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JFK's Last Hundred Days: An Intimate Portrait of a Great President Hardcover – 16 Jul 2013
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Earnestly exuberant . . . Clarke is an intrepid researcher (New Yorker)
Entertaining, informative, fascinating . . . reminds us exactly how much did happen in that time span and of how many tantalising hints he left behind about his plans for the future (Financial Times)
A good storyteller, his account offers an enjoyable snapshot of the day-to-day workings of the presidency (Economist)
About the Author
Thurston Clarke has written eleven widely acclaimed works of fiction and nonfiction on travel and modern history including Ask Not: The Inauguration of John F. Kennedy and the Speech That Changed America. His articles have appeared in Vanity Fair, The New York Times, The Washington Post and many other publications.
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The book starts off by looking back at December 31, 1962. President Kennedy was vacationing in Florida, where Elaine de Kooning (estranged wife of the famous abstract painter Willem de Kooning) was painting the President's portrait. She had been commissioned by the Harry S. Truman Presidential Library to paint his portrait because of her exceptional talent and ability to finish a portrait in a single sitting. This had earned her the name "the Fastest Brush in the East." She drew the President in a variety of poses and mediums that day, trying to capture what she considered as his essence. But after returning to her home in New York and completing the portrait, de Kooning felt that she hadn't quite captured that essence. She would spend most of the following year "painting only him, papering the walls of her studio with his likenesses and falling, she admitted, 'a teeny little bit in love with him.' "
But, in the main, as the title suggests, the book's focus is on the last 3 months of the Kennedy Administration. As I delved into the early chapters, I had no idea of the impact that the death (on August 9, 1963) of JFK's second son, Patrick, had on both him and his wife. Not generally known as an openly emotive or affectionate person, he wept openly in the hospital where Patrick was undergoing treatment to help him to breathe unaided, scarcely leaving his side. I had known that Jackie Kennedy had been deeply saddened by their son's death. But as for JFK, I hadn't given much thought to his personal life during those last hundred days. The achievements of the Kennedy Administration from the resolution of the Cuban Missile Crisis to JFK's commencement address at American University (June 10, 1963 - when he spoke about establishing better relations with the USSR, "making the world safe for diversity", and forging a just and meaningful peace that would benefit everyone), his address to the nation on civil rights the following day (defining it as "the moral issue of our time", which led to him presenting Congress with a Civil Rights Bill), his signing of the Equal Pay Act (the first President to support the concept of equal pay for men and women in the same occupations), his trips to Ireland and Berlin, and the signing of the Nuclear Test Ban Treaty were what captured my attention.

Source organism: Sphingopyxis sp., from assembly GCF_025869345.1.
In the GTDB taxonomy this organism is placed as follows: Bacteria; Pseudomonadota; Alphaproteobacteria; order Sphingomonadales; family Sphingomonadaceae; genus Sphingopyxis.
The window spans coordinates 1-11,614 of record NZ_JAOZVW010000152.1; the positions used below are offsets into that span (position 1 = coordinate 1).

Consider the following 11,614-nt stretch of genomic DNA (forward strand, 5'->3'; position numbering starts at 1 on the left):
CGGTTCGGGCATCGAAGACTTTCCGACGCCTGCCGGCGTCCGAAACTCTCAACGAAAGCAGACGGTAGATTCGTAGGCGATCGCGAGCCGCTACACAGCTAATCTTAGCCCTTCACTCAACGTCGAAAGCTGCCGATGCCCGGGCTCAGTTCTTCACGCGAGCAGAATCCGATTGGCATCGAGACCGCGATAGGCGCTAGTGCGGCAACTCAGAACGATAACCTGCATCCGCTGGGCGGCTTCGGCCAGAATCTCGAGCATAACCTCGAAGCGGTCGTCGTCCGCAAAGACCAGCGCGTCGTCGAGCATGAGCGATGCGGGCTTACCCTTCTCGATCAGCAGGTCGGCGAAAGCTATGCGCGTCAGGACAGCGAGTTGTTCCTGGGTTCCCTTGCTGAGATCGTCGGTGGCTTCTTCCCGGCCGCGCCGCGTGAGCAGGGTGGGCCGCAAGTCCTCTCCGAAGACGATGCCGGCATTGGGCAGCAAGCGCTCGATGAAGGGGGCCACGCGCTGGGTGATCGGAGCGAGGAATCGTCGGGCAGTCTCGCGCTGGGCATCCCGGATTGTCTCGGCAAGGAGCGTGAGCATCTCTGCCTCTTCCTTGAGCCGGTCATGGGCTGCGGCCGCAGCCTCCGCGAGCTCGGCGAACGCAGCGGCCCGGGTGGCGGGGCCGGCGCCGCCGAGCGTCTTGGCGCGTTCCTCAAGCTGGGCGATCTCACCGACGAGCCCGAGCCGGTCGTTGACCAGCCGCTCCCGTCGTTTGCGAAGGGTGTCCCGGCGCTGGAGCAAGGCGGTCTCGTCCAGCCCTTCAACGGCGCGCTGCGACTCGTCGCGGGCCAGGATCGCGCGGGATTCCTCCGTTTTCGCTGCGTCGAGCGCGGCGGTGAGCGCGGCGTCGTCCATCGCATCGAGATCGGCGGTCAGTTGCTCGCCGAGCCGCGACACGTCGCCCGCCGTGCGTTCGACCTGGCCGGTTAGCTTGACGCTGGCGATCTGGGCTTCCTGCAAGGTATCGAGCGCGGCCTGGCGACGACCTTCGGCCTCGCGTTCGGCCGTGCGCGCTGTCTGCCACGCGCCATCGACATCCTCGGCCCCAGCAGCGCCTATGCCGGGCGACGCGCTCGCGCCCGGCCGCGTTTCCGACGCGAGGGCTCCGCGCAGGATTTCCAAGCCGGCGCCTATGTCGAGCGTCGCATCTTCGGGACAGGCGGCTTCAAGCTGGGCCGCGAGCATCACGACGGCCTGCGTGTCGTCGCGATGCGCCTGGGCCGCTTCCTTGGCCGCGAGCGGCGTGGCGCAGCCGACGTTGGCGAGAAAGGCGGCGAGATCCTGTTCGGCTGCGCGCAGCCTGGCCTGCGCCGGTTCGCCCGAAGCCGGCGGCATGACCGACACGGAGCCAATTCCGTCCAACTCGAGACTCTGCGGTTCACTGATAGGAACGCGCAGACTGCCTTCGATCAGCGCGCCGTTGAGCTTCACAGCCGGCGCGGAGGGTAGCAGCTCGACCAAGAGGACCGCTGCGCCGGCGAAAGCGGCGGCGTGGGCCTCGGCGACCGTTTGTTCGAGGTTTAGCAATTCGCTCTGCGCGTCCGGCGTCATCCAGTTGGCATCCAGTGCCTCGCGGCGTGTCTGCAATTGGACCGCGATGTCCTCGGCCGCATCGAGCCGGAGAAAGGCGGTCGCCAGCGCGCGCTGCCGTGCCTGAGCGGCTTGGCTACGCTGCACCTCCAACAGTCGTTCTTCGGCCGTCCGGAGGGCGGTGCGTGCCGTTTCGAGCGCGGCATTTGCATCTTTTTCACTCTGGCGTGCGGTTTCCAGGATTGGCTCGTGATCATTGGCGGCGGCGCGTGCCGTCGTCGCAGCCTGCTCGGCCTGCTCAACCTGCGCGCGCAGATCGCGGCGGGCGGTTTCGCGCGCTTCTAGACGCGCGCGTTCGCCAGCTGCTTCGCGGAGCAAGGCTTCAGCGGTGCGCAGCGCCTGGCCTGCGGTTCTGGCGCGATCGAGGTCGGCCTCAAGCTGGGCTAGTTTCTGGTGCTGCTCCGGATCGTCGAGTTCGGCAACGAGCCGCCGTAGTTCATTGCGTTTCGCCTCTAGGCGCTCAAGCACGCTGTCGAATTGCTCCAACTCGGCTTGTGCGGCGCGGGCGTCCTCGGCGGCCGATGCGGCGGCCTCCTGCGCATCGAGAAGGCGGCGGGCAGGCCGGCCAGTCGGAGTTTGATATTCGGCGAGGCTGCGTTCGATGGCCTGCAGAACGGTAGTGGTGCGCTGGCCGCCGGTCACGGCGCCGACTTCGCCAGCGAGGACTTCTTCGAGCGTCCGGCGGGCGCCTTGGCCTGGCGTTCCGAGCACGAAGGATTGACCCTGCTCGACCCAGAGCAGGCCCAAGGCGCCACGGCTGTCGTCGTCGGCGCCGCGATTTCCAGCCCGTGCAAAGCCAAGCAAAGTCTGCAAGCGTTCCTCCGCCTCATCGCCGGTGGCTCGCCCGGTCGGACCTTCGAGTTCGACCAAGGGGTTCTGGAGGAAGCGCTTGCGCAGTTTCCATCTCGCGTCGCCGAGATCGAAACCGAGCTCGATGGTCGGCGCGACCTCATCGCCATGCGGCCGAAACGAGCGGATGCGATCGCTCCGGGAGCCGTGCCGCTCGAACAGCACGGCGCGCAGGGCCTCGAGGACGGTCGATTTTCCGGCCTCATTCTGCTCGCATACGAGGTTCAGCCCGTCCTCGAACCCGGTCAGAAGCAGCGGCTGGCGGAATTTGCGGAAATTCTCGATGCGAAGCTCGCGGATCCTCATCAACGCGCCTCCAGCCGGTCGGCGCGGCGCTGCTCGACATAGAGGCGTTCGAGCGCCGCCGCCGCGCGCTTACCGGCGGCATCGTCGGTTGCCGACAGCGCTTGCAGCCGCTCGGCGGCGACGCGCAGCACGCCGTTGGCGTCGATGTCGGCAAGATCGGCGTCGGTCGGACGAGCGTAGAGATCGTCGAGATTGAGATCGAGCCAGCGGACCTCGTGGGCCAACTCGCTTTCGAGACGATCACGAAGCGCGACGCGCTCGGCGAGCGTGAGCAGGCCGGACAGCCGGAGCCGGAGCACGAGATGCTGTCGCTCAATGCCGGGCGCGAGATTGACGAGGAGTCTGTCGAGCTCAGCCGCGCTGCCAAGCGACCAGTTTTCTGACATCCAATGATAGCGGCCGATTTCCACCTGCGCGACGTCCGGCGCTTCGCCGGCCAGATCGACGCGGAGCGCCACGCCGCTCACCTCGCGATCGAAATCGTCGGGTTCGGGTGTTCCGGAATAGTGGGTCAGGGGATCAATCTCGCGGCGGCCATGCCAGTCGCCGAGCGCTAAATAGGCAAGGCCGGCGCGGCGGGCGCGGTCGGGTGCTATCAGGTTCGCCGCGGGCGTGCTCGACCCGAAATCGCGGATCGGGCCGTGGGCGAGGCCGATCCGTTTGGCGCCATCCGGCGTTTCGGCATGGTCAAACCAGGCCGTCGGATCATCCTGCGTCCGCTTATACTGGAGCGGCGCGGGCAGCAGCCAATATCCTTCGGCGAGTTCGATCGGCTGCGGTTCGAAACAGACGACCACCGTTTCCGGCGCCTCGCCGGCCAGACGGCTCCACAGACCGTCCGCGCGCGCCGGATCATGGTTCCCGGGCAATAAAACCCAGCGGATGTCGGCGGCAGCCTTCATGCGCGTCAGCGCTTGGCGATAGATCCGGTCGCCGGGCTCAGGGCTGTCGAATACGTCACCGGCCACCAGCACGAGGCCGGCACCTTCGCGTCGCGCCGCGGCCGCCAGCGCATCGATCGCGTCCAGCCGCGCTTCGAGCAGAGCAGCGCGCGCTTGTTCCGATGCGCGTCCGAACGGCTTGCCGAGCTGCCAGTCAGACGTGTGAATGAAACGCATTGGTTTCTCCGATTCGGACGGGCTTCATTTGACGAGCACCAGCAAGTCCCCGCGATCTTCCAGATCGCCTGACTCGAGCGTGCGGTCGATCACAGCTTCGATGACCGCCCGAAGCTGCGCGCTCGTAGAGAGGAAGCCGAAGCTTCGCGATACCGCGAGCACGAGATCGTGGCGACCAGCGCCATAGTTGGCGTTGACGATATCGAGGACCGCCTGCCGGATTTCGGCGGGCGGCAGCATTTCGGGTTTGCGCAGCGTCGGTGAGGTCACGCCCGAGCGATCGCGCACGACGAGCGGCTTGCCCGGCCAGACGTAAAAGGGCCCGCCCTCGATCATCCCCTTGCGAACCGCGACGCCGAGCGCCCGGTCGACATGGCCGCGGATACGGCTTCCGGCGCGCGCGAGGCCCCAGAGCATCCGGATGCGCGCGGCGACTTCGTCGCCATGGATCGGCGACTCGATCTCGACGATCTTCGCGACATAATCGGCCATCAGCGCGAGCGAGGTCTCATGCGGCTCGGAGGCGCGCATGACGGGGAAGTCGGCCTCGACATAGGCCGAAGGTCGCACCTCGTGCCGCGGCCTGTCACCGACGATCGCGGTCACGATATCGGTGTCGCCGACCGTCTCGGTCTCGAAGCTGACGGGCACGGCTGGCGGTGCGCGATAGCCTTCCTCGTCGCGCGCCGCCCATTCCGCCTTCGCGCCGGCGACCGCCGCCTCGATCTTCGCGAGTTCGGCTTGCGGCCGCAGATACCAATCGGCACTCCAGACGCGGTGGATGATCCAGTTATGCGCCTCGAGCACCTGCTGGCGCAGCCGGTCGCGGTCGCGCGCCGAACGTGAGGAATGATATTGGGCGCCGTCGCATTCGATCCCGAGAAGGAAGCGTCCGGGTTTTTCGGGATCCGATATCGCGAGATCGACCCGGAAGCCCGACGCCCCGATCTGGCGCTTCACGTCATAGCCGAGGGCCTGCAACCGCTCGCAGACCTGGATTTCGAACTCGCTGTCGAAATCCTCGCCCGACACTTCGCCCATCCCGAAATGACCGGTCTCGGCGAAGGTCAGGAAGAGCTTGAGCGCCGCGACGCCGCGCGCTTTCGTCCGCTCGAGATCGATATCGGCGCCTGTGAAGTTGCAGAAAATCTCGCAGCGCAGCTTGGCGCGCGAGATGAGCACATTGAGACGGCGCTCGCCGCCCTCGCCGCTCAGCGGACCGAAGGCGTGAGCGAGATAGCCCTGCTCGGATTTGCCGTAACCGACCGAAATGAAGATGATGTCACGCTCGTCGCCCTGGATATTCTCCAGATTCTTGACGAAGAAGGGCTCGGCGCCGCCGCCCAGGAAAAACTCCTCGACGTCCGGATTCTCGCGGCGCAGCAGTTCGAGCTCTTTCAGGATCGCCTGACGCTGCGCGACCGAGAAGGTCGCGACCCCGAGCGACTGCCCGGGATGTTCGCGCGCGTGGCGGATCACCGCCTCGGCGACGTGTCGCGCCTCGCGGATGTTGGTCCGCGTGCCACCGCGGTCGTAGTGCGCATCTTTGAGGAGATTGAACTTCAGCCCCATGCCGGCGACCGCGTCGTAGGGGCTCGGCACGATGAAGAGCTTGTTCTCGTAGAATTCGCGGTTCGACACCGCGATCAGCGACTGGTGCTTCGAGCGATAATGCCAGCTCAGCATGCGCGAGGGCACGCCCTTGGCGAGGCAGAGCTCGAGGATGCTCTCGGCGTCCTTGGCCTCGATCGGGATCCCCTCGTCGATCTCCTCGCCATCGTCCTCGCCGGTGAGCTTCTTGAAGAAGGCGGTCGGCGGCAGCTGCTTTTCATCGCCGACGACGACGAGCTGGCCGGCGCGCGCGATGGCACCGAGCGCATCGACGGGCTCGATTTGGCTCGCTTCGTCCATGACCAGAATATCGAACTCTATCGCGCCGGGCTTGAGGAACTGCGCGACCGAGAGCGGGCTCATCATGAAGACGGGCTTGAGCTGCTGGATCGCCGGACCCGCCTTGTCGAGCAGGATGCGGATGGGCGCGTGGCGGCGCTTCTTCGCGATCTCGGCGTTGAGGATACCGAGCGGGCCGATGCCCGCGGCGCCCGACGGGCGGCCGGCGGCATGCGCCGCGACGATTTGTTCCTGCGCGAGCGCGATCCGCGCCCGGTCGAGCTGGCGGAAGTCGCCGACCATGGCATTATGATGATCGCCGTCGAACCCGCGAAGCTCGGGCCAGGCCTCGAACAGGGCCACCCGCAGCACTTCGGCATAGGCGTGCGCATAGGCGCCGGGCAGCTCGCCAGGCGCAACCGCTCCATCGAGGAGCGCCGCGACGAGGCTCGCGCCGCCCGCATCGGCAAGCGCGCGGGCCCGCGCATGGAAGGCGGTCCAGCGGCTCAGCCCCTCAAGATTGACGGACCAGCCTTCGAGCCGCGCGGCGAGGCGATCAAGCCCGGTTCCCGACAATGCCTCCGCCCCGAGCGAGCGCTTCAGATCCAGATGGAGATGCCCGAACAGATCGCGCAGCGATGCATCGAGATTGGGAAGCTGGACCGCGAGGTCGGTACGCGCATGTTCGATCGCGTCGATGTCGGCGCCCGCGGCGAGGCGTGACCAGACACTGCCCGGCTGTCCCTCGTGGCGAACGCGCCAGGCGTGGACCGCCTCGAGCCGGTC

Each chapter is set in such a way as to make the reader feel that he/she was witnessing (inasmuch as it was possible, given the author's copious research, a significant part of which was derived from oral histories from people who had worked closely with JFK and some of the tapes that President Kennedy had made of some of his White House staff and official one-on-one meetings) the inner workings of a government from its nerve center.
The chapters in which Kennedy's Vietnam policy and his positions on it were given careful scrutiny convinced me that, had he lived, there would have been no Vietnam War and all the military advisors he had sent there would have likely been brought home by 1965. This is not to suggest that JFK was a pacifist. Far from it. While in the Navy during the Second World War, Kennedy had pulled strings to get out of a stateside desk job in Naval Intelligence to combat service in the South Pacific as a commander of a PT boat, one of the most dangerous jobs available. Thus, he knew the true costs of war. Furthermore, JFK's experience from the Bay of Pigs debacle made him distrustful of the Joint Chiefs of Staff, who, had he acceded to their recommendations, would have pressured him to invade Cuba (under false pretences) and keep up the massive infusions of defense spending.
The following citation attests to Kennedy's willingness to stick fast to a policy decision, despite opposition from some of his closest aides and advisors ---